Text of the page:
The more Draeseke is played, the better he sounds. Every one of the four symphonies is strong, but they lack a performing tradition. Historically and aesthetically, Draeseke, like Bruckner and Brahms, sits midway between the heroic directness of Beethoven and the complex ironies of early 20th-century Viennese music by Mahler and others. This oversimplifies, but the important point is that Draeseke, like the best of his contemporaries, was finding something new and quite his own to say about ways of relating life's highs and lows -- or, if you prefer, music's highs and lows. And in that something new is a palpable tension between directness and ironic indirection (a tension I don't hear in the winning but more aesthetically conservative symphonies of Bruch and Dvorak). Because there's no performing tradition, we don't have yet a seasoned musical rhetoric that grows out of Draeseke's original voice.
Sometimes with an unsung composer the best we can do at first with a passage is be reminded of another composer and then be disappointed that the follow-through goes in a different direction, doesn't push the familiar buttons. Personally, it wasn't until I'd listened to the "Tragica" a number of times that I started to understand where Draeseke was going with that title.
This symphony does not aim to be an expressive "Pathetique," nor does it try to solve its problems by feeding the brass section martial perorations. Over the course of its first three movements it attains a mature nobility different from but akin to that heard in scores by Beethoven, Bruckner, and Brahms. Then in the final movement, with a dramatist's instinct, Draeseke throws the symphony's musical premises into question, heartfelt though they be. For myself it's not too much to claim that the development of this final movement is one of the high points of German romanticism. With the exception of Bruckner's Symphony 5, no nineteenth-century work after Beethoven's Grosse Fuge, opus 133, known to me pursues its musical goal so relentlessly and with such economical means. Here is a score that shares a kinship with both Bach and later Stravinsky, yet also with Liszt and Wagner. The goal that the finale's development works so hard to achieve turns out to be the symphony's striking -- and doubt-ridden -- opening paragraph, a summons that confirms the musical argument as an unmistakable dark night of the soul.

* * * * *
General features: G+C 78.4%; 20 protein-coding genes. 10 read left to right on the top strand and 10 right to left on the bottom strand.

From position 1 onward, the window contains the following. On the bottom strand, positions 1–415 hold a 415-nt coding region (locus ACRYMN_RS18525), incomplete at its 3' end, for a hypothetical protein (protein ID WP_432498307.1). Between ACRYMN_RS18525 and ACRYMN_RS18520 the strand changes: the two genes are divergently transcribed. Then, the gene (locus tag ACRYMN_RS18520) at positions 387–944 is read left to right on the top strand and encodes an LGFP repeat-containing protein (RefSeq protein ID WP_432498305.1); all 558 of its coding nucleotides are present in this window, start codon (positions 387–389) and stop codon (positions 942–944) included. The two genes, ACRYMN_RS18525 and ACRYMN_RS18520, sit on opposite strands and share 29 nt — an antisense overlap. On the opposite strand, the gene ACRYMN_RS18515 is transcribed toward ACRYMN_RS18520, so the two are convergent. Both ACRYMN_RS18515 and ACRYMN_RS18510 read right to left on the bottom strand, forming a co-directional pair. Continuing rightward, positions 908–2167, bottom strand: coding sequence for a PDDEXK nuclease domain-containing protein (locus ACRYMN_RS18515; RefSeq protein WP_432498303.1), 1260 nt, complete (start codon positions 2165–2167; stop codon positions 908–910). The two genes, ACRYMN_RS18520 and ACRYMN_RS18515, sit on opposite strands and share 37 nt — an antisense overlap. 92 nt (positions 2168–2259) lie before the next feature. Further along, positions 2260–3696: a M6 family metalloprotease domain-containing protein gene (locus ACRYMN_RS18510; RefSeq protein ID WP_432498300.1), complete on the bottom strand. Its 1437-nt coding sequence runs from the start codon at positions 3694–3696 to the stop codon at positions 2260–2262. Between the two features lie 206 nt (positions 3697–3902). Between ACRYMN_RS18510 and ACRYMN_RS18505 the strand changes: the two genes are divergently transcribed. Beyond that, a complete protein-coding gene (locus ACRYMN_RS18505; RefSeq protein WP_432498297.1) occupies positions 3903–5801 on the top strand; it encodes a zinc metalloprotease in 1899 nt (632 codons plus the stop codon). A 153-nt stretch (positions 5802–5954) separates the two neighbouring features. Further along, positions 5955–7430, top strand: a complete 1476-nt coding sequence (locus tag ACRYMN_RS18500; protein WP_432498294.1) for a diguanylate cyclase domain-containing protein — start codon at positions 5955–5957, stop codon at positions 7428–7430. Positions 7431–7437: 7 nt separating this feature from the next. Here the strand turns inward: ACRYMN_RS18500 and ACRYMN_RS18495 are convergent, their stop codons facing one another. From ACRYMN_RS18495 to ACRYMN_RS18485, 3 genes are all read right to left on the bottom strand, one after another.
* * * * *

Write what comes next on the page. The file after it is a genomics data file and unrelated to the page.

While modern recorded performances do capture the development's intensity, none point the music toward the climactic re-entrance. As a result, it took me several listenings to discern the symphony's alternative journey to regions assayed in Bruckner's Symphony 9 (to my mind the greatest of "doubt" symphonies). Another listener might pick up on this much faster. In any event, both recent recordings of Draeseke's Symphony 3 are well recorded and enthusiastically played. Both interpretations are intelligent, even if neither entirely succeeds in delineating the innate rhetoric of Draeseke's music. However, Hanson's performance better captures the Draeseke who created musical dramas and gorgeous lieder as well as, to quote Amazon reviewer A K Howe, the newly forged symphonic "idiom which synthesizes the 'New German' music of Liszt and Wagner with ... traditional classicism ..." Simply put, I find the Hanson rendition with the Symphony Orchestra Wuppertal more moving. I don't hesitate to recommend it as the warmer and more nuanced recording of Draeseke's Third.